Robin Willner, who supervises the projects for IBM, agreed. “We picked our partners very well: All were doing well, and they had a vision for getting better,” she said.

International Interest

Beyond that, Ms. Willner pointed out that the $35 million the company spent on all the grants was magnified by the time and effort of many individual IBM employees. “On any given day, there are 30 or 40 people in the IBM research lab working on solving problems in Reinventing Education projects,” Ms. Willner said. For example, “Learning Village"—an IBM software tool used by schools in the program—was “rewritten from scratch four times,” she said.

Learning Village is a collection of software communication and data-sharing tools that are known in the business world as “groupware.” They have been specialized for education to include tools to create student portfolios and teacher lesson plans online. Other tools developed from Reinventing Education projects include d software, tools, and instructional software for reading. (“IBM Shares Results From Field-Tests of Technology,” Feb. 26, 1997.)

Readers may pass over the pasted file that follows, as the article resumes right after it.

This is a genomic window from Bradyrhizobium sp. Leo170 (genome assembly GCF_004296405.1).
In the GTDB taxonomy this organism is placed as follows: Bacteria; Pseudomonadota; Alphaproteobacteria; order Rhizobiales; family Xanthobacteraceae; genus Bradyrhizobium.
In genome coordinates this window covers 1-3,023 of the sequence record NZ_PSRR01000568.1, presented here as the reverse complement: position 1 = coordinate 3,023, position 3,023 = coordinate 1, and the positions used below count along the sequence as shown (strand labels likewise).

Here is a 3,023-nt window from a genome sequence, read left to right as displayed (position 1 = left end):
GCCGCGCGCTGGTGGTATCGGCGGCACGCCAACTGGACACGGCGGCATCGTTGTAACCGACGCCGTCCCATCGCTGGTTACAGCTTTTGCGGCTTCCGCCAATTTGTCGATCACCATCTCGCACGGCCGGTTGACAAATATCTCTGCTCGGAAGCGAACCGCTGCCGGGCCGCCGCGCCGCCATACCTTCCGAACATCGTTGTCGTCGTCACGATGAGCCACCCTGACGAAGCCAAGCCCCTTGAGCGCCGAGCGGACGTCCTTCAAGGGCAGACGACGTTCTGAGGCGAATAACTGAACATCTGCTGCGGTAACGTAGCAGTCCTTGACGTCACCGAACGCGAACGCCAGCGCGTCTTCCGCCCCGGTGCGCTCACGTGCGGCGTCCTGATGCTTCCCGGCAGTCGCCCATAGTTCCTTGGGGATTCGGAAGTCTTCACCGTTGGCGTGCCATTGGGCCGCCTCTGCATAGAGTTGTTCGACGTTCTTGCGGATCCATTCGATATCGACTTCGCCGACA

The success of the program is now attracting worldwide interest. Reinventing Education went global in 1999, and now includes projects in Brazil, Ireland, Italy, Singapore, the United Kingdom, and Vietnam.

Stanley S. Litow, the president of the IBM International Foundation and the vice president of the company’s corporate- and community-relations division, said he has learned that despite differences in the ways education is governed, organized, and conducted in different countries, the similarities are more profound: All nations must train skilled teachers, assess students, find ways to engage parents in their children’s learning, and use data to make decisions, he said.

But success does not come easy, Mr. Spielvogel said. Having studied the program since 1995, he said that the collaboration between the company and the school districts and states has been uncommonly deep and effective. But it also hinged on a good selection process for partners, clear and meaningful goals, and effective school leadership.

Mr. Spielvogel said the initial experiences of Reinventing Education participants were “fraught with lots of problems,” many stemming from using experimental software and having to coordinate the new processes with human behavior and managerial logistics. “You’re talking about organizational- behavior change—even modest amounts [of such change] are difficult,” he said.

Related Tags:

A version of this article appeared in the January 10, 2001 edition of Education Week as IBM Attracts Praise For ‘Reinventing Education’

Events

This content is provided by our sponsor. It is not written by and does not necessarily reflect the views of Education Week's editorial staff.
Sponsor
Mathematics Webinar
Pave the Path to Excellence in Math